Alissa Fong

**MA, Stanford University**

Teaching in the San Francisco Bay Area

Alissa is currently a teacher in the San Francisco Bay Area and Brightstorm users love her clear, concise explanations of tough concepts

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Sometimes we need to use only positive numbers, and the absolute value is a useful tool for this purpose. When you see an **absolute value** in a problem or equation, it means that whatever is inside the absolute value is always positive. Absolute values are often used in problems involving distance and are sometimes used with inequalities. Later we will discuss graphs of absolute value equations and inequalities.

Absolute Value is a funny concept in Math that a lot of people have a hard time getting used to but the important thing to keep in mind when you're working with Absolute Value is to remember that Absolute Value just means distance away from zero, I'm going to say that lots of time. So like for example if I were looking at a problem that looks like this where it said "the Absolute Value of x equals 2." That would mean x is a distance of 2 away from zero like if I had to draw a little picture of the number line starting from zero I could got two either in this direction and I would have the answer x could be 2 or I can go two in this direction and have the answer x=-2. That's the important thing to keep in mind it's just like distance away from zero. It's actually really useful in the real world you know how sometimes people say "where I'm I going to use this?" you actually will probably use this and here's why, let's say you're like hanging out on 10th Avenue and your friend is like "dude I'm 5 blocks away," you could say like "yeah are you on 5th Avenue? Like if I'm on 10th and you're 5 blocks away, are you on 5th Avenue? Or are you on 15th?" It's like it's it's it doesn't have a direction really you could be either that way or that way. That's the way Absolute Value works, and it's pretty useful.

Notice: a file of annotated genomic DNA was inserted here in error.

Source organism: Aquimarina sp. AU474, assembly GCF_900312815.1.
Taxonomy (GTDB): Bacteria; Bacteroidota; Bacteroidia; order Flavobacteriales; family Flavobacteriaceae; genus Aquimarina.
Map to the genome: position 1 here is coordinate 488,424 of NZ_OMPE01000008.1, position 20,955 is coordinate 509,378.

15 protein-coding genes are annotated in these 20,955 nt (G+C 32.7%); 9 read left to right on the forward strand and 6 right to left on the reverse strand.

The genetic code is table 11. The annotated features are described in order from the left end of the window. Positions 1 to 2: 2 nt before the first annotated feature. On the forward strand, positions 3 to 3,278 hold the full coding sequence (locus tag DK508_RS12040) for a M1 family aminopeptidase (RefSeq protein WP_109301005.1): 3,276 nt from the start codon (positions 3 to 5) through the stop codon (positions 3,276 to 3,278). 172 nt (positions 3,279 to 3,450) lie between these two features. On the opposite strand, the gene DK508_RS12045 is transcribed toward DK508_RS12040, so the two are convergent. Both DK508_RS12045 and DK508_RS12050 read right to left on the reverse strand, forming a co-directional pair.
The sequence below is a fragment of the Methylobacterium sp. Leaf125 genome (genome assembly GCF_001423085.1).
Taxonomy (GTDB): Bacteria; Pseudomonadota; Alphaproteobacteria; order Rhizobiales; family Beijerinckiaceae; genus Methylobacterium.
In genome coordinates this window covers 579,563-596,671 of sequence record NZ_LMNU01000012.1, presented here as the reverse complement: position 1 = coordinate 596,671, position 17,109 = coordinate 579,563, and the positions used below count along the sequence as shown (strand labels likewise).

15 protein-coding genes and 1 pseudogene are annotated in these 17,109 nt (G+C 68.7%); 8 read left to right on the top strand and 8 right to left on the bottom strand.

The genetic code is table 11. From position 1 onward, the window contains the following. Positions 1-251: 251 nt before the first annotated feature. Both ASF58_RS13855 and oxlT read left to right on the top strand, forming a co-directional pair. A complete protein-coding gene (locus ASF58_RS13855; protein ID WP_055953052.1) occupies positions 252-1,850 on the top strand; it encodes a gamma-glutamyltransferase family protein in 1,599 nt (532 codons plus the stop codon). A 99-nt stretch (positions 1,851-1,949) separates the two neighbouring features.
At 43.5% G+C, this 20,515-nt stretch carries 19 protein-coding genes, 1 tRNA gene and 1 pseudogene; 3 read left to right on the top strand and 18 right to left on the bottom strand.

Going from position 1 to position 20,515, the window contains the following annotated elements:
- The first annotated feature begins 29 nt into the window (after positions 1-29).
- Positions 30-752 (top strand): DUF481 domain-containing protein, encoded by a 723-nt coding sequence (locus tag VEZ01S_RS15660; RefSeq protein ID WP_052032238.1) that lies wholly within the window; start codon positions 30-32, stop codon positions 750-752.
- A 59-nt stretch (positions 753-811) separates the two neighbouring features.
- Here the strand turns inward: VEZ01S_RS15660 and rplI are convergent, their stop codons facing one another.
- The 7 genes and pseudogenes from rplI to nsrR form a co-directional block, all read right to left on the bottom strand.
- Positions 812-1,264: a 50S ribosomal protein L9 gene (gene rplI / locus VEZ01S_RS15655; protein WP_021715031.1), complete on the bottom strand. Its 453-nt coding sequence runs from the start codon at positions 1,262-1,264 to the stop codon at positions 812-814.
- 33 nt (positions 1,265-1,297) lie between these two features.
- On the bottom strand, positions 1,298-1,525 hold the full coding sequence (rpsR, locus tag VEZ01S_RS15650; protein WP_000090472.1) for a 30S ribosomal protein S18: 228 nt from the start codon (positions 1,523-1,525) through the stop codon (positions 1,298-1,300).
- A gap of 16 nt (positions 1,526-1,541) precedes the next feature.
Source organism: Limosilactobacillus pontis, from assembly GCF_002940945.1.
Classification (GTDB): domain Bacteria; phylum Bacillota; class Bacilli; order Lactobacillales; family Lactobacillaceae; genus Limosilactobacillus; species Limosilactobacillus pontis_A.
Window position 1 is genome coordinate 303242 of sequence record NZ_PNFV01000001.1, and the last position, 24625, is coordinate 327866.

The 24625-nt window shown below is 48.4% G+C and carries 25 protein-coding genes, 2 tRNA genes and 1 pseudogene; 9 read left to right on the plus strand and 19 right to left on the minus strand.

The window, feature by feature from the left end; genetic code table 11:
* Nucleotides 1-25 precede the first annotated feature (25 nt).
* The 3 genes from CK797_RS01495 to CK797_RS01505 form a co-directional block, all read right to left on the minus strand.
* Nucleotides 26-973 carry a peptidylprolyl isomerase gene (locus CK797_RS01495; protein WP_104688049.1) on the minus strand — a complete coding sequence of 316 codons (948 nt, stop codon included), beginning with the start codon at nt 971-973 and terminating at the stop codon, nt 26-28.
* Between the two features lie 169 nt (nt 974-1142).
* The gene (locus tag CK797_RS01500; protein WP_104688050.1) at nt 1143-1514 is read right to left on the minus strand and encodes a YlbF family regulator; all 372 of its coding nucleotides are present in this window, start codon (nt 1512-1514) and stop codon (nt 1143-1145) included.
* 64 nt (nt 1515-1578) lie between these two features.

Also lot of times Absolute Value is used in manufacturing like if I already look at this bag of chips it tells me that the weight is 28.3 grams but to be honest if I were to weigh this, I doubt it's exactly 28.3 like maybe I got an extra chip so mine is 28.9 grams or something like that. Like there's an Absolute Value that's around this 28.3 grams. It might be actually higher than 28.3 or might even be lower. I might have got like my chip stolen out of my bag or something but the important thing when they're producing chips is they say okay all of our bags needs to be within a distance of maybe like 0.5 grams from 28.3. It's how they set up like some are going to be more some are going to be less.

So when you're looking at Absolute Value problems, keep in mind you're probably going to have more than one answer most of the time you'll have two answers, sometimes you'll have one answer and sometimes you'll even have no answer and that's a situation where you have an Absolute Value is equal to a negative number and you'll start seeing those when you get into your homework problems.